Four key climate change indicators all set new record highs in 2021, the United Nations said, warning that the global energy system was driving humanity towards catastrophe
Credits: ALEX HALADA/AFP

Four key climate change indicators all set new record highs in 2021, the United Nations said, warning that the global energy system was driving humanity towards catastrophe

Greenhouse gas concentrations, sea level rise, ocean heat and ocean acidification all set new records last year, the UN's World Meteorological Organization (WMO) said in its "State of the Global Climate in 2021" report.

The annual overview is "a dismal litany of humanity's failure to tackle climate disruption", UN chief Antonio Guterres said.

"The global energy system is broken and bringing us ever closer to climate catastrophe.The report confirmed that the past seven years were the top seven hottest years on record.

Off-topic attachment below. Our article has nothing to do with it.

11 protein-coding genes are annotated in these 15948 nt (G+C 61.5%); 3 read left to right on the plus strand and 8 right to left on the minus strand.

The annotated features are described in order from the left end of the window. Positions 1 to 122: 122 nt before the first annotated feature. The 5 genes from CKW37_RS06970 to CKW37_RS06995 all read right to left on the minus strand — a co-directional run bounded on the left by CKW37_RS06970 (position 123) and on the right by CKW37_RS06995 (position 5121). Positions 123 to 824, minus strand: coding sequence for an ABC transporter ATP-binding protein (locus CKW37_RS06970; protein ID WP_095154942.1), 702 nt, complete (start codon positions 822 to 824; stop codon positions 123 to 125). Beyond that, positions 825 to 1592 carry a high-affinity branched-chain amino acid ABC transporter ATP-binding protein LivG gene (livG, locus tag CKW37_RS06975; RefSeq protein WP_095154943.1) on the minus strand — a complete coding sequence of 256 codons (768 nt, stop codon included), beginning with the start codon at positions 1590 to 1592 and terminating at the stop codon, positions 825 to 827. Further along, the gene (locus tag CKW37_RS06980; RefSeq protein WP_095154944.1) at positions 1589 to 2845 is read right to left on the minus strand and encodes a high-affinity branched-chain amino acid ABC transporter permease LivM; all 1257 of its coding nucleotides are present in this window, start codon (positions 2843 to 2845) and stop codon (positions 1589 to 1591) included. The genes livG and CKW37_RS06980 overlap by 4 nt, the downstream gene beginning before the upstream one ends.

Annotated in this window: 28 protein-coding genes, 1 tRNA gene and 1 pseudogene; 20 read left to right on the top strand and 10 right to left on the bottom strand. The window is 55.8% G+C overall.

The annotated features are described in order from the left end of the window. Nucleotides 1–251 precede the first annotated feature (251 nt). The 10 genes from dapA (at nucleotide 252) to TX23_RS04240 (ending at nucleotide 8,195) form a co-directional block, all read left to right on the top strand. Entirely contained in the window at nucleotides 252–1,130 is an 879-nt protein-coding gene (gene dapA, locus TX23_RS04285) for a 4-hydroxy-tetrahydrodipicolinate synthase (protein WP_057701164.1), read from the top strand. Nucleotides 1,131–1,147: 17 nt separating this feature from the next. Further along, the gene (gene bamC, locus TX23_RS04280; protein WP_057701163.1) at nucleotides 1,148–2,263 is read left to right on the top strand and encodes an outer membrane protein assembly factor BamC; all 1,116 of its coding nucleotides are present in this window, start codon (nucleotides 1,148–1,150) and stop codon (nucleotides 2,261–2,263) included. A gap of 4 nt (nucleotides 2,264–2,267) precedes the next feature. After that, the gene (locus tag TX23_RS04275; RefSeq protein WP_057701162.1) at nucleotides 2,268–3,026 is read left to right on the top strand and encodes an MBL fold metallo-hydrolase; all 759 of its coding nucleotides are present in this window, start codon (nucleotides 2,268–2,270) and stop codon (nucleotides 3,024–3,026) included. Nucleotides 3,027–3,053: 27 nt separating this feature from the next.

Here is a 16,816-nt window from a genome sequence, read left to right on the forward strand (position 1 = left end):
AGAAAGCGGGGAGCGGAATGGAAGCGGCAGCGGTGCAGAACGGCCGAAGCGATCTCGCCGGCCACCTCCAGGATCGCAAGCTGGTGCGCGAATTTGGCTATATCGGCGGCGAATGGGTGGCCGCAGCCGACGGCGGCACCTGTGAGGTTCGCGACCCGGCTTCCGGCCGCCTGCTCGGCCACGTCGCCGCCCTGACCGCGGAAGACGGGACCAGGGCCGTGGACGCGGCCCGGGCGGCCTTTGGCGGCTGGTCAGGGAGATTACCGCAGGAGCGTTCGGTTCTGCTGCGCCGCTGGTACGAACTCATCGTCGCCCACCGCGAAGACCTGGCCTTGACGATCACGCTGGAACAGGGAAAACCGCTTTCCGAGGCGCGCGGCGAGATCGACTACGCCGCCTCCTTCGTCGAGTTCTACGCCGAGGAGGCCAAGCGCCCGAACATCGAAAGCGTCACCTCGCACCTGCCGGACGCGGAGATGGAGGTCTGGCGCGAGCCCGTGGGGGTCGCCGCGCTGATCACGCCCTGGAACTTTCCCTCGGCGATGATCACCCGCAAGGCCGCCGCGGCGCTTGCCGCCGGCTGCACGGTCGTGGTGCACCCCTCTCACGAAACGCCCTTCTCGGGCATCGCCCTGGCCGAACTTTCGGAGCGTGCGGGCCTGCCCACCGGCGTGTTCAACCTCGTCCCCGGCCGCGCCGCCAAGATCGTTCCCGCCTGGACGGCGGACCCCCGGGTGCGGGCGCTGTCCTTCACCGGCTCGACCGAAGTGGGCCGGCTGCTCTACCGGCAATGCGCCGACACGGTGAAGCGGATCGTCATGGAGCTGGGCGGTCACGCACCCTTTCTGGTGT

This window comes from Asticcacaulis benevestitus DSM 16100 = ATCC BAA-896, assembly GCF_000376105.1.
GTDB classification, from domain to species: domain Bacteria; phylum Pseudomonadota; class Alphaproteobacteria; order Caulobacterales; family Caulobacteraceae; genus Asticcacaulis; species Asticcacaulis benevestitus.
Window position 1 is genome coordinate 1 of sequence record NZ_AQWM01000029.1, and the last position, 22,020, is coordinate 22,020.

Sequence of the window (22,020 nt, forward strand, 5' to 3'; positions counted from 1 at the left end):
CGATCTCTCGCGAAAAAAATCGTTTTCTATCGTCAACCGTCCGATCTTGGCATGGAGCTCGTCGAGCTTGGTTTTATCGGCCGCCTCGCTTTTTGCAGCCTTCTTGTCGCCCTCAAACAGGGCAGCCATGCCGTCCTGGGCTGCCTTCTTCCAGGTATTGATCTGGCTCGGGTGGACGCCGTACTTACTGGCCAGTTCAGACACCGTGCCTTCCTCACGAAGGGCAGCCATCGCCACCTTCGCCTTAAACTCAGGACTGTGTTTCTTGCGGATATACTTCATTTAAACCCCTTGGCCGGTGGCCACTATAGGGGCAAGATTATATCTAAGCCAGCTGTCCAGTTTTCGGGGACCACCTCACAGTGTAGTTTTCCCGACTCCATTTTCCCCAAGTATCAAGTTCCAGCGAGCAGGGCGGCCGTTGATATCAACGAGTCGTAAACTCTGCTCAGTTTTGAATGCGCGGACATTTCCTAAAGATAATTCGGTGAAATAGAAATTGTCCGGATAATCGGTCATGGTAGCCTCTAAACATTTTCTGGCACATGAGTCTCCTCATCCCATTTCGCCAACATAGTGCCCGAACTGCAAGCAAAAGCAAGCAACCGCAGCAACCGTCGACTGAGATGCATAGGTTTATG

Back-to-back La Nina events at the start and end of 2021 had a cooling effect on global temperatures last year.

Even so, it was still one of the warmest years ever recorded, with the average global temperature in 2021 about 1.11 degrees Celsius above the pre-industrial level.Four key indicators of climate change "build a consistent picture of a warming world that touches all parts of the Earth system", the report said.

Greenhouse gas concentrations reached a new global high in 2020, when the concentration of carbon dioxide (CO2) reached 413.2 parts per million (ppm) globally, or 149 percent of the pre-industrial level.Ocean heat hit a record high last year, exceeding the 2020 value, the report said.

And it is expected that the upper 2,000 metres of the ocean will continue to warm in the future -- "a change which is irreversible on centennial to millennial timescales", said the WMO, adding that the warmth was penetrating to ever deeper levels.

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